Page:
Houston (Hobby) and Liberia, Costa Rica
St. Louis and Cancun

Copyright Photo: Southwest Airlines Boeing 737-7H4 WL N955WN (msn 36671) (Arizona One) SNA (Michael B. Ing). Image: 941786.

Southwest Airlines aircraft slide show:

Southwest unveils newest onboard product: iHeartRadio

Southwest Airlines announced today a new collaboration with iHeartRadio to bring iHeartMedia’s free all-in-one digital music and live streaming radio service to Customers as the exclusive music offering within the onboard entertainment portal on Southwest flights.

Through the onboard entertainment portal integration with iHeartRadio, Customers can enjoy all their favorite musical genres including alternative rock, country, hip hop, R&B, Top 40 hit music, and more. From these genres, passengers can choose their favorite live radio station or pick from hundreds of artists to launch their very own custom artist radio station featuring music from that artist and those similar. In addition, iHeartRadio will also bring Customers expertly-curated station themes perfect for inflight listening like Pass the Time and Kids Zone.

Customers can access iHeartRadio free of charge through the onboard entertainment portal on their personal devices to begin their listening experience. Once activated, the music will continue play as long as the entertainment portal is open in a tab, allowing Customers to browse the rest of the portal, check the flight tracker or utilize the web if they have purchased WiFi access.

Customers who already have the iHeartRadio app installed on their devices will be able to play their personalized music and favorite podcasts directly from the app while onboard Southwest flights. Those passengers who already subscribe to iHeartRadio’s All Access on demand subscription service will also have access to their entire music library and saved playlists as well as enjoy millions of songs and albums instantly.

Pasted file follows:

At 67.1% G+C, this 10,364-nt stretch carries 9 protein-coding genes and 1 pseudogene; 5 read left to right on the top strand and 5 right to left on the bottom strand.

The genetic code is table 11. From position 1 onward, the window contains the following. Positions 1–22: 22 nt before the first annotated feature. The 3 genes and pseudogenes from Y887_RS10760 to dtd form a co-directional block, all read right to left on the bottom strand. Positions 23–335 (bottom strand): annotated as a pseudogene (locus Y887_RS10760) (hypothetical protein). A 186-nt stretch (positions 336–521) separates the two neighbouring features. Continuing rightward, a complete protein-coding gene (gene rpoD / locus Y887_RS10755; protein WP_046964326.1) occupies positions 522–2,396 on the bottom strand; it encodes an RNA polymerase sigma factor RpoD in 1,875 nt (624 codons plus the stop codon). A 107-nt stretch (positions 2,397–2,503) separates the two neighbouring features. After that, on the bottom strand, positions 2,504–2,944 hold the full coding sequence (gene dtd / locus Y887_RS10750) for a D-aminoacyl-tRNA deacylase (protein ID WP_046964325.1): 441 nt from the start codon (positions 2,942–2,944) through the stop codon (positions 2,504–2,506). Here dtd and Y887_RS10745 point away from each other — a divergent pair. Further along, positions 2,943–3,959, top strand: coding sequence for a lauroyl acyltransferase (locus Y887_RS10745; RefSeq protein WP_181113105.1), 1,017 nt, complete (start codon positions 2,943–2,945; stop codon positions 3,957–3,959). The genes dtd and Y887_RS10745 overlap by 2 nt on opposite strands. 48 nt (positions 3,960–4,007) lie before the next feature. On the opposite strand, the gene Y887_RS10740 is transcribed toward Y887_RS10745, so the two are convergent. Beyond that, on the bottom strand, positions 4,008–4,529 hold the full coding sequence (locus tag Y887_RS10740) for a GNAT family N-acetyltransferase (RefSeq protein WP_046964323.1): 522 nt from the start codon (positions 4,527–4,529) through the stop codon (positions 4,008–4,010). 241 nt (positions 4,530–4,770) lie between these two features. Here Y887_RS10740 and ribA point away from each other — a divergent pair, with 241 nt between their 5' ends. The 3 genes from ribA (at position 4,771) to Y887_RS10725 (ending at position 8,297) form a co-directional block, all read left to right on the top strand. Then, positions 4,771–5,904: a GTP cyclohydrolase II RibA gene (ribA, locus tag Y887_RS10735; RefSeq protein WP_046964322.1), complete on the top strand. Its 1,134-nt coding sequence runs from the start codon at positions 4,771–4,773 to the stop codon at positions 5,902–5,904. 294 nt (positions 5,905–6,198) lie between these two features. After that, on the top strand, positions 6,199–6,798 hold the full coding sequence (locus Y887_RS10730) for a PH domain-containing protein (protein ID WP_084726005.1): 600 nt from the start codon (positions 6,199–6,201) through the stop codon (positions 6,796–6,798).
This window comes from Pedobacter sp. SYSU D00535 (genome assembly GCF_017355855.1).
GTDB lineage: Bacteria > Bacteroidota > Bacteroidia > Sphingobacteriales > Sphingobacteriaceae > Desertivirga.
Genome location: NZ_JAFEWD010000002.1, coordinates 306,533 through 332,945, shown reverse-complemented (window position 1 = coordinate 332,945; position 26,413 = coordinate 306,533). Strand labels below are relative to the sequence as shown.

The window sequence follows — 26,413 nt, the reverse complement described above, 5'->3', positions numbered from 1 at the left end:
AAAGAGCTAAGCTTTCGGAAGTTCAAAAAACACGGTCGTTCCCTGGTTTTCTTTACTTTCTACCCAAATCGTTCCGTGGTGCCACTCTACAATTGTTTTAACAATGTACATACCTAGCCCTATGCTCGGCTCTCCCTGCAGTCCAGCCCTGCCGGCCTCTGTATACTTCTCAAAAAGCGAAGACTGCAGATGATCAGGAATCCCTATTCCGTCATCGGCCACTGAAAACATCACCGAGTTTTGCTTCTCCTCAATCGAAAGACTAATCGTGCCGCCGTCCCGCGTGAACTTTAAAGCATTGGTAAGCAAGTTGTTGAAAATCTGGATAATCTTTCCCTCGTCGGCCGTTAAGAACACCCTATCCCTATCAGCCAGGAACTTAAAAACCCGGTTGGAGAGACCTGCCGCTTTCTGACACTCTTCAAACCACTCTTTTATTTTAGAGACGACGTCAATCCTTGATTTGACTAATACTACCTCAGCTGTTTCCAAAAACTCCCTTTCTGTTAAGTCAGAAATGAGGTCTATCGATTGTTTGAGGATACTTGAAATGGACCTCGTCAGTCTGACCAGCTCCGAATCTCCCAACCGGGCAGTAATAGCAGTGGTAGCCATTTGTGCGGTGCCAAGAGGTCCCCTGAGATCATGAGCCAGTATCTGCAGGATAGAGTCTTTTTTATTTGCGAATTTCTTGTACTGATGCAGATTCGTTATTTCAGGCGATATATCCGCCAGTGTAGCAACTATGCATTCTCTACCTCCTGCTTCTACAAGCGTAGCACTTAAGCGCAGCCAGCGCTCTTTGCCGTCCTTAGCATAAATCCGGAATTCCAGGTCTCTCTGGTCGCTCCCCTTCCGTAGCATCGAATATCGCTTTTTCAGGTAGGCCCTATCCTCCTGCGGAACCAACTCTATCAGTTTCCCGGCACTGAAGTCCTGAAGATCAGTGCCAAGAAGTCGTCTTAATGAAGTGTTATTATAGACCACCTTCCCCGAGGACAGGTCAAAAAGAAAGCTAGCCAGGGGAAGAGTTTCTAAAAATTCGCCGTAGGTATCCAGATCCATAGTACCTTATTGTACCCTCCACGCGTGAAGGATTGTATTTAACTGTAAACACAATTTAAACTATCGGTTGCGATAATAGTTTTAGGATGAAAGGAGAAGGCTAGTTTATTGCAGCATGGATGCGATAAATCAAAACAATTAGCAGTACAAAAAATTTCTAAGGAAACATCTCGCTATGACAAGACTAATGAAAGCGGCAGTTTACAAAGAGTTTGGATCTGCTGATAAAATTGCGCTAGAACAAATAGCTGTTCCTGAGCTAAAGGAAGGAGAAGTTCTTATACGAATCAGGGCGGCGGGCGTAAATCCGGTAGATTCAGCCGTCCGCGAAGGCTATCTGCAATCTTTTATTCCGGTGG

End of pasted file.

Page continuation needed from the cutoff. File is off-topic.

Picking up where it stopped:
The free service is available on the more than 690 WiFi-equipped aircraft serviced by Global Eagle.

Due to licensing restrictions, iHeartRadio may not be available onboard WiFi-enabled international flights. The iHeart Radio product is available only on WiFi-enabled aircraft.

NTSB issues its investigative update on Southwest flight 1380 engine failure

The National Transportation Safety Board issued an investigative update Thursday, May 3, for its ongoing investigation of the fatal, April 17, engine failure on Southwest Airlines flight 1380.

The Boeing 737, powered by CFM International engines, experienced a failure of the left CFM-56-B engine after departing New York’s LaGuardia Airport. The engine experienced a failure of a fan blade, which resulted in the loss of the engine inlet and cowling. Fragments from the cowling and engine inlet struck the fuselage, causing a rapid depressurization. The crew conducted an emergency descent and diverted to Philadelphia International Airport. There were 144 passengers and five crewmembers onboard. One passenger suffered fatal injuries and eight passengers suffered minor injuries. The airplane was substantially damaged.

According to the investigative update, the aircraft’s maintenance records indicate, the fan blades were last overhauled 10,712 engine cycles before the accident. At the time of the last blade overhaul (November 2012), blades were fluorescent penetrant and visually inspected.